Carrie Fisher


Carrie Frances Fisher (October 21, 1956 – December 27, 2016) was an American actress, writer, and comedienne. She played Princess Leia in the Star Wars films, a role for which she was nominated for four Saturn Awards. They collectively featured Mark Hamill, Harrison Ford, Peter Cushing, Alec Guinness, David Prowse, James Earl Jones, Anthony Daniels, Kenny Baker, Peter Mayhew, Billy Dee Williams, Frank Oz, Ian McDiarmid, Adam Driver, Daisy Ridley, John Boyega, Oscar Isaac, Lupita Nyong’o, Andy Serkis, Domhnall Gleeson, Max von Sydow, Gwendoline Christie, Kelly Marie Tran, Laura Dern, Benicio del Toro, Naomi Ackie, Richard E. Grant, Keri Russell, and Joonas Suotamo.

Her other film credits include Hal Ashby’s Shampoo (1975), with Warren Beatty, Julie Christie, and Goldie Hawn; John Landis‘s The Blues Brothers (1980), with John Belushi, Dan Aykroyd, and John Candy; Woody Allen‘s Hannah and Her Sisters (1986), with Mia Farrow, Barbara Hershey, Diane Wiest, and Michael Caine; Joe Dante’s The ‘Burbs (1989), with Tom Hanks; Rob Reiner‘s When Harry Met Sally… (1989), with Billy Crystal, Meg Ryan, and Bruno Kirby; Michael Hoffman’s Soapdish (1991), with Sally Field, Kevin Kline, Robert Downey Jr., Elisabeth Shue, Whoopi Goldberg, Teri Hatcher, Cathy Moriarty, Garry Marshall, and Kathy Najimy; and The Women (2008), with Ryan, Annette Bening, Eva Mendes, Debra Messing, Jada Pinkett Smith, Cloris Leachman, Debi Mazar, Bette Midler, and Candice Bergen.

Fisher was nominated twice for the Primetime Emmy Award for Outstanding Guest Actress in a Comedy Series for her performances on the television series 30 Rock and Catastrophe. She was posthumously made a Disney Legend in 2017, and in 2018 she was awarded a posthumous Grammy Award for Best Spoken Word Album.

Fisher wrote several semi-autobiographical novels, including Postcards from the Edge and an autobiographical one-woman play, and its non-fiction book, Wishful Drinking, based on the play. She wrote the screenplay for the film version of Postcards From The Edge (1990), with Meryl Streep, Shirley MacLaine, and Dennis Quaid; which garnered her a BAFTA Award for Best Adapted Screenplay nomination, and her one-woman stage show of Wishful Drinking was filmed for television and received a nomination for the Primetime Emmy Award for Outstanding Variety Special. Fisher worked on other writers’ screenplays as a script doctor, including tightening the scripts for Steven Spielberg‘s Hook (1991), Sister Act (1992), The Wedding Singer (1998), and many of the films from the Star Wars franchise, among others. She earned praise for speaking publicly about her experiences with bipolar disorder and drug addiction.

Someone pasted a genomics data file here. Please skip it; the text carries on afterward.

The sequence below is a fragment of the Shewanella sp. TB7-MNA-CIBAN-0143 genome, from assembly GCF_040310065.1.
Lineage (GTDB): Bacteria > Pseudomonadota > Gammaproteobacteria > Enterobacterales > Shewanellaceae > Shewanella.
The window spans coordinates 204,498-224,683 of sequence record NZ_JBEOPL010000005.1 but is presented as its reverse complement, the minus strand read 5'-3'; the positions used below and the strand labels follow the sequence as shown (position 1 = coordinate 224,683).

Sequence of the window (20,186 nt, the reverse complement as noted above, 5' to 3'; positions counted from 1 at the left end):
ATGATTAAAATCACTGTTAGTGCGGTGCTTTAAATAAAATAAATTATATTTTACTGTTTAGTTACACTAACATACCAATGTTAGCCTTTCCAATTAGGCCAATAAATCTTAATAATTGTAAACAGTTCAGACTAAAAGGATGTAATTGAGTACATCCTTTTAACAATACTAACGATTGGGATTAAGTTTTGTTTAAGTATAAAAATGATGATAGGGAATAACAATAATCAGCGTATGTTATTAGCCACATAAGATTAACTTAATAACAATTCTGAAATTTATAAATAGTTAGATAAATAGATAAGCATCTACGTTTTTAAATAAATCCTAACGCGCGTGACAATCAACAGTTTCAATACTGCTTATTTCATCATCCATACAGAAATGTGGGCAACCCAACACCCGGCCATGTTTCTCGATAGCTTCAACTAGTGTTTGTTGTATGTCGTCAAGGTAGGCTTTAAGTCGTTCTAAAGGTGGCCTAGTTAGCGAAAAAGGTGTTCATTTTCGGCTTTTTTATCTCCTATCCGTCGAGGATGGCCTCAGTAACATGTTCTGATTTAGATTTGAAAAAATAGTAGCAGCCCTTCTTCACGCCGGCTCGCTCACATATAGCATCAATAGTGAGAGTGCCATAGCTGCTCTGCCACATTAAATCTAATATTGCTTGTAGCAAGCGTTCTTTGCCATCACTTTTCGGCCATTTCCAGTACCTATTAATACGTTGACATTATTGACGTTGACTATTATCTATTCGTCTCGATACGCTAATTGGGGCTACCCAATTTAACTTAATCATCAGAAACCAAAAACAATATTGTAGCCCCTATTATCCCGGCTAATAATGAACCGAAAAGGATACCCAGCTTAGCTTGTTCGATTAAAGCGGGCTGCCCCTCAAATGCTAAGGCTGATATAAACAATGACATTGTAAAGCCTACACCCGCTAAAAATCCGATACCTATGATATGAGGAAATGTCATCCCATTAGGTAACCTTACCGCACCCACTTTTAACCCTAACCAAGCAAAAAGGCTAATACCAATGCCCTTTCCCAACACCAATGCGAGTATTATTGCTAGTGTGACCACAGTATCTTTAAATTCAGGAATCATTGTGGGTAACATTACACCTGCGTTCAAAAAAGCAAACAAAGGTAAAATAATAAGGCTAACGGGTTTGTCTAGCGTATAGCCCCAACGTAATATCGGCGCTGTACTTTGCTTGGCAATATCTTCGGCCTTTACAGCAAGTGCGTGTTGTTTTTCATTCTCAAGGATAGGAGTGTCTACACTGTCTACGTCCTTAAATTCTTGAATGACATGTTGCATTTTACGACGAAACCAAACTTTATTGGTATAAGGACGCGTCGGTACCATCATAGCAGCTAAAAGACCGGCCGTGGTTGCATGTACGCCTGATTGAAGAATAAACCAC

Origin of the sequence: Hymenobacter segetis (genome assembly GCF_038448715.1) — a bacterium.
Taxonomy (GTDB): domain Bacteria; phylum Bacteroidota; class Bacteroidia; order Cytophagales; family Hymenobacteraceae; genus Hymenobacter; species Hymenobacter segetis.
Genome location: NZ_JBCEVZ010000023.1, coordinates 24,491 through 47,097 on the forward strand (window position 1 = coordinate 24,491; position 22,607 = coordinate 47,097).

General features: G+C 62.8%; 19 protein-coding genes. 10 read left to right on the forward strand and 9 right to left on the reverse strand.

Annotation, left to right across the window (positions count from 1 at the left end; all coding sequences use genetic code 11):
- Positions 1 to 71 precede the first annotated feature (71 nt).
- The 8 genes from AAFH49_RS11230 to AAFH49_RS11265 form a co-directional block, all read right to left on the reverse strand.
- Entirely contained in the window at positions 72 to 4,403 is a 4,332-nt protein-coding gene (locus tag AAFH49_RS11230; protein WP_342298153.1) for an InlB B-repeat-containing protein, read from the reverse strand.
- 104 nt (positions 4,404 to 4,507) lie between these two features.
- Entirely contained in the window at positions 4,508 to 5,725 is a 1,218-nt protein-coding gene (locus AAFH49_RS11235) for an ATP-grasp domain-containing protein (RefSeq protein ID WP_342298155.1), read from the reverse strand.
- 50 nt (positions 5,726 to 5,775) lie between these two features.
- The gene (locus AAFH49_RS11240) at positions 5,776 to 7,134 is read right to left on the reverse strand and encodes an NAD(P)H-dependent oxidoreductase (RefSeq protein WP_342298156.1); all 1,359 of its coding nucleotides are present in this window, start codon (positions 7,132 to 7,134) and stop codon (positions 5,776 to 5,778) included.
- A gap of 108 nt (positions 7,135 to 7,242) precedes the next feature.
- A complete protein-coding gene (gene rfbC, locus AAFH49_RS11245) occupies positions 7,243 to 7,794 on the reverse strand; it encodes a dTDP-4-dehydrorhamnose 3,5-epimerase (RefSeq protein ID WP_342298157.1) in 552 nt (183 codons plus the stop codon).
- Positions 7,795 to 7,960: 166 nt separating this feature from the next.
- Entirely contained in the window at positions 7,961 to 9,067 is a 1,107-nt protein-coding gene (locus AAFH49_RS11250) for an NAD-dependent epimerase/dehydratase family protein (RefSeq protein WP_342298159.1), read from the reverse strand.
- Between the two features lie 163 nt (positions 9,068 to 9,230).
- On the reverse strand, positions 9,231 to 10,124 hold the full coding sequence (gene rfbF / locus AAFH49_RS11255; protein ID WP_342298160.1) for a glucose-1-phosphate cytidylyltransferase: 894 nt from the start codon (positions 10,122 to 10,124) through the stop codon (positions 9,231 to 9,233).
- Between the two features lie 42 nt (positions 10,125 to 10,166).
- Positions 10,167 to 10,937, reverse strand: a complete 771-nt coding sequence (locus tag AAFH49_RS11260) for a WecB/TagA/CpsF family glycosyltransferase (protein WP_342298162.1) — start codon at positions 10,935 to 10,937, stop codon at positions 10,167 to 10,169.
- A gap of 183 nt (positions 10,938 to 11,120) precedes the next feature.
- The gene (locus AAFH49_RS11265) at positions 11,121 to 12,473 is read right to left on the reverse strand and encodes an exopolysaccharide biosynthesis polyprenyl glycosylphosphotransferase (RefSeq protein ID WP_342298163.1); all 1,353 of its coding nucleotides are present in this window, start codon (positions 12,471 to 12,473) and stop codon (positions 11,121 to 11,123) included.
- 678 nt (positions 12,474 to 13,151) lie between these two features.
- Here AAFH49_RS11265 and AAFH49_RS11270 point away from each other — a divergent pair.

Fisher was the daughter of singer Eddie Fisher and actress Debbie Reynolds, and her daughter Billie Lourd is also an actress (appearing in the new Star Wars movies with her mother). She and her mother appear in Bright Lights: Starring Carrie Fisher and Debbie Reynolds, a documentary about their relationship. It premiered at the 2016 Cannes Film Festival. Fisher died of a sudden cardiac arrest on December 27, 2016, at age 60, four days after experiencing a medical emergency during a transatlantic flight from London to Los Angeles. One of her final films, Star Wars: The Last Jedi, was released on December 15, 2017, and is dedicated to her. Fisher appeared in Star Wars: The Rise of Skywalker through the use of unreleased footage from The Force Awakens.

Each review will be linked to the title below.

(*seen originally in theaters)

(**seen rereleased in theaters)

  • Shampoo (1975) – directed by Hal Ashby
  • Star Wars (1977)** – directed by George Lucas
  • Come Back, Little Sheba (1977) – directed by Silvio Narizzano – TV movie
  • Ringo (1978) – directed by Jeff Margolis – TV movie
  • Leave Yesterday Behind (1978) – directed by Richard Michaels – TV movie
  • The Star Wars Holiday Special (1978) – directed by Steve Binder & David Acomba – TV movie
  • Star Wars: The Empire Strikes Back (1980)** – directed by Irvin Kershner